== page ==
SAHM No More explores the the ups-and-downs of navigating a new world of parenting, transitioning from married stay-at-home motherhood to a full-time working, divorced motherhood. And there are a lot of adjustments being madeāa lot of adjustments and not a lot of sleep.
The thing about parenting is that a lot of it has to do with compartmentalizing. Obviously, you donāt want to divide your whole life into discrete entities that have nothing to do with one another. That seems vaguely sociopath. But it can be nice to have things separated. Thereās the side of me that eats the leftover mac and cheese off my kidās dinner plate and thereās the side of me that interviews authors who I respect and emulate. Iād like to keep those two parts of me far, far away from each other.
For the most part, Iām successful at doing this. I donāt feel like Iām compromising either my āmomā self or my āworkā self. Itās just two sides of the same person, two different worlds in the same gravitational orbit. But sometimes, when it seems like those worlds are going to collide, I am forced to confront the fact that not everyone in each world might be so comfortable with whatās happening elsewhere.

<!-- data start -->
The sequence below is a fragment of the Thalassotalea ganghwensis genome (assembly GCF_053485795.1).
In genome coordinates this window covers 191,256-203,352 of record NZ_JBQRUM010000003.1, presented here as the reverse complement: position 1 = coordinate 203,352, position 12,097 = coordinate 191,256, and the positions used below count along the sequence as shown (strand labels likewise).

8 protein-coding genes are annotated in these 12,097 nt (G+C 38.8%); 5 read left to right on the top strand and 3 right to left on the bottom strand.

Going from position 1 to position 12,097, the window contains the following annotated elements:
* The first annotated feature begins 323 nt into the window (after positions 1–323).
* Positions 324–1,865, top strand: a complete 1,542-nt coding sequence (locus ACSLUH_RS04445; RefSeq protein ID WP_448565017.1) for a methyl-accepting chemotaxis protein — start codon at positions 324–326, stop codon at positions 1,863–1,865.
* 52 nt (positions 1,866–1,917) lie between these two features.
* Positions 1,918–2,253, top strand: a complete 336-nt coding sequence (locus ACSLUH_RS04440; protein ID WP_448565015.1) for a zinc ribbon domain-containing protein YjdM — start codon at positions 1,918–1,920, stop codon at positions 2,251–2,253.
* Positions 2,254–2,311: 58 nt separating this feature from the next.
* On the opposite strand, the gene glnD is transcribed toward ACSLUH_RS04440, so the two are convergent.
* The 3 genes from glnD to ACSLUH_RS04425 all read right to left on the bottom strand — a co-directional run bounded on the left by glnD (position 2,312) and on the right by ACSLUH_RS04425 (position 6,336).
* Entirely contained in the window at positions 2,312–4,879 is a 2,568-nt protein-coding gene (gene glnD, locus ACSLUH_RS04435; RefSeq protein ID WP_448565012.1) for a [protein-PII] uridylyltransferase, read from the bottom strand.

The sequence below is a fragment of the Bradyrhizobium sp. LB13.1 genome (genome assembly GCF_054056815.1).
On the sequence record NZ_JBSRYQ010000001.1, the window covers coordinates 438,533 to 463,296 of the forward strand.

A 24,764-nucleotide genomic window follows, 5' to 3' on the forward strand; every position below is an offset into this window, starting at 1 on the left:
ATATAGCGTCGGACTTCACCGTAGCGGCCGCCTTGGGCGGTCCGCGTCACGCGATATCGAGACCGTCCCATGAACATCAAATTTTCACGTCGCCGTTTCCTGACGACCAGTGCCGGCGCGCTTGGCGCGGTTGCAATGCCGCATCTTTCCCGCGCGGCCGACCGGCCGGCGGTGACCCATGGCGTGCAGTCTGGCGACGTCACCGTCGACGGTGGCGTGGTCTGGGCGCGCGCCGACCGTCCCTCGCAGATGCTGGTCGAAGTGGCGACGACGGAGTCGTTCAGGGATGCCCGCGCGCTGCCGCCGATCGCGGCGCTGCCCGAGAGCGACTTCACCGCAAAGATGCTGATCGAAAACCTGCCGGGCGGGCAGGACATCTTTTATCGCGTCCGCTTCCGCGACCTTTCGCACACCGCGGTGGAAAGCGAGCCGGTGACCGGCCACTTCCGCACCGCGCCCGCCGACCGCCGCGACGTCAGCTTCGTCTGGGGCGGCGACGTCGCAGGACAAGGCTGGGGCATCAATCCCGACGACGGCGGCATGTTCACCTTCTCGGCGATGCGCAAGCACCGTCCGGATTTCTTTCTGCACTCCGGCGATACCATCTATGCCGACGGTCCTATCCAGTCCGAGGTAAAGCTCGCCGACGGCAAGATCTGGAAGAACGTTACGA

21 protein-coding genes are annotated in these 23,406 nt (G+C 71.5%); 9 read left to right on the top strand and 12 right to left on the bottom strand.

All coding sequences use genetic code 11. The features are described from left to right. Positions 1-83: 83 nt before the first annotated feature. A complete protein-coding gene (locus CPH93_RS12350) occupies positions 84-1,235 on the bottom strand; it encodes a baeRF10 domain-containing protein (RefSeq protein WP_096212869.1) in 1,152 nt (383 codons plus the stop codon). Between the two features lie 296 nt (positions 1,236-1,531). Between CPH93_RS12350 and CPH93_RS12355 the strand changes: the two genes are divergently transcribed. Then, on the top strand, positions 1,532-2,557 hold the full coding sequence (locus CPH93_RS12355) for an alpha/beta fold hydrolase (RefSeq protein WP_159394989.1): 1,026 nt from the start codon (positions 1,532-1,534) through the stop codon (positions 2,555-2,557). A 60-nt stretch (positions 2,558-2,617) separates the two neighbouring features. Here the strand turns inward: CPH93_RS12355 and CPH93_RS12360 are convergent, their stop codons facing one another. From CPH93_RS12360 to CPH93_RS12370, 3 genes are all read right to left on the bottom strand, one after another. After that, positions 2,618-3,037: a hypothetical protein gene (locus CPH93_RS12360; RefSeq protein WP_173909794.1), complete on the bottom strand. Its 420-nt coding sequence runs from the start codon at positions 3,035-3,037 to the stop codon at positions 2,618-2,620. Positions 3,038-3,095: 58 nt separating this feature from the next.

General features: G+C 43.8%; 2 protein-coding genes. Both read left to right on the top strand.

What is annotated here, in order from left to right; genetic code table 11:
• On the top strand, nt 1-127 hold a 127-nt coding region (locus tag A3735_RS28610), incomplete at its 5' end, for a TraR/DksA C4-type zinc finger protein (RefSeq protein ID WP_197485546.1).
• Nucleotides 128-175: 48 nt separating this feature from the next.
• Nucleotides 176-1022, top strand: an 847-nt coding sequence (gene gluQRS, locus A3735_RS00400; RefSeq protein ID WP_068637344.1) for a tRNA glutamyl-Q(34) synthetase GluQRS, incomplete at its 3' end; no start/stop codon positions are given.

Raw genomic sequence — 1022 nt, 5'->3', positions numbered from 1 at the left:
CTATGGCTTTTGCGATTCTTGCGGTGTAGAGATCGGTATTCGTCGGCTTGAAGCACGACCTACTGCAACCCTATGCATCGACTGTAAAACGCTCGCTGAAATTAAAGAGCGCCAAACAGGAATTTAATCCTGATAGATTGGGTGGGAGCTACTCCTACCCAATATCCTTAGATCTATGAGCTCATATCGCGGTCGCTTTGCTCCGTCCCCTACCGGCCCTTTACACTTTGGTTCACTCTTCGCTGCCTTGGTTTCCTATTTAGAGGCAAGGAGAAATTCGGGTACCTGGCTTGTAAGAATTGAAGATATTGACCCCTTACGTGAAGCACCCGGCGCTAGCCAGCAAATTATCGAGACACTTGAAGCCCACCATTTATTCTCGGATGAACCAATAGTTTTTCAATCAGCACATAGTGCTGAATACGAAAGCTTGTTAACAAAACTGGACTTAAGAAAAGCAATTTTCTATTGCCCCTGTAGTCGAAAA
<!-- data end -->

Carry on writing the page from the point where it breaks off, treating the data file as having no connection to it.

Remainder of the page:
Mostly what I worry about is not what anyone from my professional world will think about my kids and my life as a mother. Mostly what I worry about is what will happen when my kids or, for that matter, their friends Google me and discover that I am eminently searchable. I worry that what they might find would not gel with the idea of what a āmomā should be doing. And as much as I hesitate to say that there are things that any mom “should” or “shouldnāt” be doing, I’m very aware of what would have embarrassed me to death when I was an adolescent. And Iām afraid that Iām guilty of a lot of those things.